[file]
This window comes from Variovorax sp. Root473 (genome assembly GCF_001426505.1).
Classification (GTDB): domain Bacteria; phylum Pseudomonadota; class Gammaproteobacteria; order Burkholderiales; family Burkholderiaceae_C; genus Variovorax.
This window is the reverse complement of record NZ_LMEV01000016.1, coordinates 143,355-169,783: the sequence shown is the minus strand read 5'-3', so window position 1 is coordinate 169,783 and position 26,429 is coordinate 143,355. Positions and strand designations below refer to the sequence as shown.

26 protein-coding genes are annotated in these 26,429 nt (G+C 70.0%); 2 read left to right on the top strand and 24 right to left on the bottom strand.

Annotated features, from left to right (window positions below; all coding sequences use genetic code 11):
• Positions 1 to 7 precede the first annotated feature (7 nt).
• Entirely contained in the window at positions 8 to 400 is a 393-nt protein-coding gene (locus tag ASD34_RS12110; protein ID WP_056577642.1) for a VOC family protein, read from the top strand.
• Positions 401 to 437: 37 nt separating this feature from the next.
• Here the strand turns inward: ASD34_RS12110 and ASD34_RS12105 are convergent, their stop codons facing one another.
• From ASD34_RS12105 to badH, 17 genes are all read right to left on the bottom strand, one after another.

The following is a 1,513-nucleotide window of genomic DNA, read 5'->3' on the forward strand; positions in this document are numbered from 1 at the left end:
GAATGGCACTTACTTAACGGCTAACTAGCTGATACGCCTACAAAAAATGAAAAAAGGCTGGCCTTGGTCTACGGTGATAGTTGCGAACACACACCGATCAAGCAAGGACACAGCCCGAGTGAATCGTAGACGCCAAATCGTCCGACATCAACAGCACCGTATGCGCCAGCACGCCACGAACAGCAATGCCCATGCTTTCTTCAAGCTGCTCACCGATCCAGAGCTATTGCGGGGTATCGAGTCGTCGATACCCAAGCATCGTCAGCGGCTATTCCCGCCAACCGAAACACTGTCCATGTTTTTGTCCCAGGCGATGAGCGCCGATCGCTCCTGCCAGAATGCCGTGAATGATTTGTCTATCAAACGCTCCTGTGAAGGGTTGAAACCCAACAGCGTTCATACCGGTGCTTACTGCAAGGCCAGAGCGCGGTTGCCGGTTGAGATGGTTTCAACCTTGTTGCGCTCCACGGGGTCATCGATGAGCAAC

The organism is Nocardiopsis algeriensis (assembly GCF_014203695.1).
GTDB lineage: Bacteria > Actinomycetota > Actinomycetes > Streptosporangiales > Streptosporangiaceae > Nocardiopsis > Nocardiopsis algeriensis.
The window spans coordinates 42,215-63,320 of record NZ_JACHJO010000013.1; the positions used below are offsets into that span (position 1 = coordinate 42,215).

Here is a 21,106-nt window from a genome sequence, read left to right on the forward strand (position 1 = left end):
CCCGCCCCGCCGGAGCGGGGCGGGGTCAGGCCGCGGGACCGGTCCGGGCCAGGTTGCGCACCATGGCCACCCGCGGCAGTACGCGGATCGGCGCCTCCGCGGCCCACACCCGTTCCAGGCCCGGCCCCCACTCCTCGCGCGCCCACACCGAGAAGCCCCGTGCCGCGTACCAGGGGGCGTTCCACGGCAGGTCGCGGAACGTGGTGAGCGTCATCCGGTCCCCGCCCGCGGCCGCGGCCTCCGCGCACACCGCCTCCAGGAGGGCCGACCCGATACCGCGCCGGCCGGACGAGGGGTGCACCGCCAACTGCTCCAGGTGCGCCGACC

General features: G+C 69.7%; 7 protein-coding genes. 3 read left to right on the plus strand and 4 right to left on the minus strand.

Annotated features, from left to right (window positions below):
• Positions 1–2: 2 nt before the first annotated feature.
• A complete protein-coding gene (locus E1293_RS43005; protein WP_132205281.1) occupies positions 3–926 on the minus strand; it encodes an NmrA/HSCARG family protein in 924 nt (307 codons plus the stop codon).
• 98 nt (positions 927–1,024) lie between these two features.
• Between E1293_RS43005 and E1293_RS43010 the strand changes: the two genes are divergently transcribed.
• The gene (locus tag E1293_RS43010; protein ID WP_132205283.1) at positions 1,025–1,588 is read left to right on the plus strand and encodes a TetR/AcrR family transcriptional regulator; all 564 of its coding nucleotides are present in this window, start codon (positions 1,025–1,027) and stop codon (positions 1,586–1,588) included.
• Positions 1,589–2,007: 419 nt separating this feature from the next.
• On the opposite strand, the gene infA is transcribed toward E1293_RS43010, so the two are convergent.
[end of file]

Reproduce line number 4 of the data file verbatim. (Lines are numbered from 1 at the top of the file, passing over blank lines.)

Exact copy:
26 protein-coding genes are annotated in these 26,429 nt (G+C 70.0%); 2 read left to right on the top strand and 24 right to left on the bottom strand.